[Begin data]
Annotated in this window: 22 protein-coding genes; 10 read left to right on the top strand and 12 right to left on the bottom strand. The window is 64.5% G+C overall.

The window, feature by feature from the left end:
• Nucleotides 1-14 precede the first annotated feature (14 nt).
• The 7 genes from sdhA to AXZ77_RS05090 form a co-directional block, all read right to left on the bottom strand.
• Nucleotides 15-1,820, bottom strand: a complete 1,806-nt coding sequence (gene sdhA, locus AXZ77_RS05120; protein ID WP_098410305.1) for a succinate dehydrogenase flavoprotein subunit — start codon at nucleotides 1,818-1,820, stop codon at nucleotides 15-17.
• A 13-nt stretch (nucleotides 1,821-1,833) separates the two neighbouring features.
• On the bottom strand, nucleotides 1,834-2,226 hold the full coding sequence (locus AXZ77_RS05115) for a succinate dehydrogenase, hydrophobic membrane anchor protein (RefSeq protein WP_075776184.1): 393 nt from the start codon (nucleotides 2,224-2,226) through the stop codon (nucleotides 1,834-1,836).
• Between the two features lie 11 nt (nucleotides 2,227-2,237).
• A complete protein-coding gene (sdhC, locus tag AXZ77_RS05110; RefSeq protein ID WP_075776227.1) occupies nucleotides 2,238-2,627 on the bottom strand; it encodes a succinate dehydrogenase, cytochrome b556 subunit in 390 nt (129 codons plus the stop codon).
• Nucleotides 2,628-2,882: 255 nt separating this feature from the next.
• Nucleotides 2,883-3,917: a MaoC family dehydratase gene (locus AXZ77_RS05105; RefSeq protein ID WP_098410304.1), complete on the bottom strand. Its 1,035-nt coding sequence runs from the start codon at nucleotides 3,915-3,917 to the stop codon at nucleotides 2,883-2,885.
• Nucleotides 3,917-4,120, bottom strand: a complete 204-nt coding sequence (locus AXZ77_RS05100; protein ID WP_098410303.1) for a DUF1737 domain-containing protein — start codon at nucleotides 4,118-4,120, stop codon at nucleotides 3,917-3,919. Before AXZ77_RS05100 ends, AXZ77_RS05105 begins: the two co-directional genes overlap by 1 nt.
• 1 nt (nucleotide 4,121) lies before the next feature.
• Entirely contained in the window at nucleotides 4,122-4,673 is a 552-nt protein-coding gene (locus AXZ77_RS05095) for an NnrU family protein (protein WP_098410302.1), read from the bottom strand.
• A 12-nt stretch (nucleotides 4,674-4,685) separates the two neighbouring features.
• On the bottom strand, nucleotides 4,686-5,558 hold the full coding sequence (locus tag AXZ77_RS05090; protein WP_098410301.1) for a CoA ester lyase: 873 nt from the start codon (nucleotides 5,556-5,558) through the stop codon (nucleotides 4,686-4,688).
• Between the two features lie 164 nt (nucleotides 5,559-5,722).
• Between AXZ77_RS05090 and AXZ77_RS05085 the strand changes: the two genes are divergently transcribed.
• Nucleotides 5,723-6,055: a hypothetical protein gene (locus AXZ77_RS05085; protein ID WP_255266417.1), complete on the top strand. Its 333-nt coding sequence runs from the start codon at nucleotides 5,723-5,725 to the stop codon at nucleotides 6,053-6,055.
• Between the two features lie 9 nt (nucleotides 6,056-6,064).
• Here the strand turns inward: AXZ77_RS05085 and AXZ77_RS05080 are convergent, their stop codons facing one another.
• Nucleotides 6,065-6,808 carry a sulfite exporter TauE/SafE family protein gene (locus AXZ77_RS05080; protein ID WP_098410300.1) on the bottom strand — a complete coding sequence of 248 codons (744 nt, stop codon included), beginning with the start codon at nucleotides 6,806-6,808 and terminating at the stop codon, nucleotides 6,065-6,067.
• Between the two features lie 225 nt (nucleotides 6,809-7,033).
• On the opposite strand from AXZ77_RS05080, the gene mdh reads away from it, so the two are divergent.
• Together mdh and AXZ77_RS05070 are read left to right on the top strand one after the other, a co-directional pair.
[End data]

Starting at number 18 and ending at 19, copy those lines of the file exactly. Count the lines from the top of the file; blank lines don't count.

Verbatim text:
• Between AXZ77_RS05090 and AXZ77_RS05085 the strand changes: the two genes are divergently transcribed.
• Nucleotides 5,723-6,055: a hypothetical protein gene (locus AXZ77_RS05085; protein ID WP_255266417.1), complete on the top strand. Its 333-nt coding sequence runs from the start codon at nucleotides 5,723-5,725 to the stop codon at nucleotides 6,053-6,055.